Microglia, one of the glial cell types in the CNS, is an important integral component of neuroglia cell network. They have been observed in the brain parenchyma from the early stage of development to the mature state. Microglia act as brain macrophages when programmed cell death occurs during brain development or when the CNS is injured or pathologically damaged.
Microglia can be considered as the main cell in brain immune surveillance, can present antigens in the molecular context of MHC class II expression to CD-4 positive T cells, are capable of Fc mediated phagocytosis, and share many common antigens with hemopoietic and tissue macrophages. Furthermore, there is accumulating evidence that microglia are involved in a variety of physiological and pathological processes in the brain by interacting with neurons and other glial cells and through production of biologically active substances such as growth factors, cytokines, and other factors.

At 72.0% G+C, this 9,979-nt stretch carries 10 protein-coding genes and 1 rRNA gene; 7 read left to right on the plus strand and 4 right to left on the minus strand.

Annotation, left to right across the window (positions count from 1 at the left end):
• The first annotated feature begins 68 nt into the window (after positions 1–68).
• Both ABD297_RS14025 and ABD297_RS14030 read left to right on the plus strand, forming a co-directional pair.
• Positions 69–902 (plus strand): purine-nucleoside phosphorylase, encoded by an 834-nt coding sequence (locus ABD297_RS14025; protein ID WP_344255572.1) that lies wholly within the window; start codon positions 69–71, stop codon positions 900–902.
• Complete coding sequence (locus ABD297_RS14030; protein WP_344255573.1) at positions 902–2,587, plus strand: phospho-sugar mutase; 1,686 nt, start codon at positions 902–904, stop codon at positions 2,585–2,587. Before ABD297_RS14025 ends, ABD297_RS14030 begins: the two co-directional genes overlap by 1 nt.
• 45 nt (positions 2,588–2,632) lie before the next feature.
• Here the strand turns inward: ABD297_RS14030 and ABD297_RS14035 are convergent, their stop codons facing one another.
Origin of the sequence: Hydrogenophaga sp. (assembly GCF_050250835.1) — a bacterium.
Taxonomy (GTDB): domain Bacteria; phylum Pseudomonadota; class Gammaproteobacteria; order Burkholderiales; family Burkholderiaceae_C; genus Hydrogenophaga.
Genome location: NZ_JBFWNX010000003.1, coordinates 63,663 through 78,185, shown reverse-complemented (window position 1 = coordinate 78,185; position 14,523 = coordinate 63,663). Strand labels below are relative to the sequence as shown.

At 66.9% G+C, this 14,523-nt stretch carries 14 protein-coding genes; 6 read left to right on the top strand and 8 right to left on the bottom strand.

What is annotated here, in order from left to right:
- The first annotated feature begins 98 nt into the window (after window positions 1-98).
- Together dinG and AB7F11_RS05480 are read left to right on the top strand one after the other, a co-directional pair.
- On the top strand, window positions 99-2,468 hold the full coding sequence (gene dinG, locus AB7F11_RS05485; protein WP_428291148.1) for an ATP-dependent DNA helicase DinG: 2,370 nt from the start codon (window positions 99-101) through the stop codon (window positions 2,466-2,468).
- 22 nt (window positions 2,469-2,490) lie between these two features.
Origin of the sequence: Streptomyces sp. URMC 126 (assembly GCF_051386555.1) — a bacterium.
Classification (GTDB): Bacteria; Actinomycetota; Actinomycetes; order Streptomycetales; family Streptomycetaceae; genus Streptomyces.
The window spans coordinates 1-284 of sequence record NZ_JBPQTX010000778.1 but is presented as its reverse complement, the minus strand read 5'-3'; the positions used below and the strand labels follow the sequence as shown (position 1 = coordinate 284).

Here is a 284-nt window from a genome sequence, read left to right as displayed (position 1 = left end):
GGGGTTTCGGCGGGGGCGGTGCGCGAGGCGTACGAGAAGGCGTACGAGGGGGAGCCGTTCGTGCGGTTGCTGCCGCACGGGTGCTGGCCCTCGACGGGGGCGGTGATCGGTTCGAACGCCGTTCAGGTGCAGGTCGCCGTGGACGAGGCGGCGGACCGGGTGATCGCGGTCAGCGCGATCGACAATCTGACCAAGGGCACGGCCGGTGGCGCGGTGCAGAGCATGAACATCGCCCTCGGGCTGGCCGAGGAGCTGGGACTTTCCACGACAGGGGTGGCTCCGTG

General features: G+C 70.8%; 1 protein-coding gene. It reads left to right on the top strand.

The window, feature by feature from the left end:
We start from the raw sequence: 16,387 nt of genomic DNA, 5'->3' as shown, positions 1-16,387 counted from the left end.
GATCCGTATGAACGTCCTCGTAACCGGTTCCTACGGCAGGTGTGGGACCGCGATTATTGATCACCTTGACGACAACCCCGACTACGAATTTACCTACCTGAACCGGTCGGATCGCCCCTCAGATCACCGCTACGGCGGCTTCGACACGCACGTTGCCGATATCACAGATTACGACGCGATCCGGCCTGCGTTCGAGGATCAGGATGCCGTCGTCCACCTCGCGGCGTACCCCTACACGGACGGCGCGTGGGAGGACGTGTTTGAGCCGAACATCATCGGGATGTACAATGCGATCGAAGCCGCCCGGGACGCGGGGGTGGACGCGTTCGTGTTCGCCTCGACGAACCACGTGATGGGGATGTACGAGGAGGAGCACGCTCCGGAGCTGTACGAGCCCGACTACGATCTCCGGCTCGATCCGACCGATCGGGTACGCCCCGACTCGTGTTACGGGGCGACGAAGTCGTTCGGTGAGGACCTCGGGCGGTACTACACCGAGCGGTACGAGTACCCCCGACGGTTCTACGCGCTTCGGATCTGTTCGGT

Human brain microglia cells are isolated from healthy human brain tissue. After purification, HBMCs are cryopreserved and delivered frozen. HBMCs are ready to plate in a culture vessel for experiment.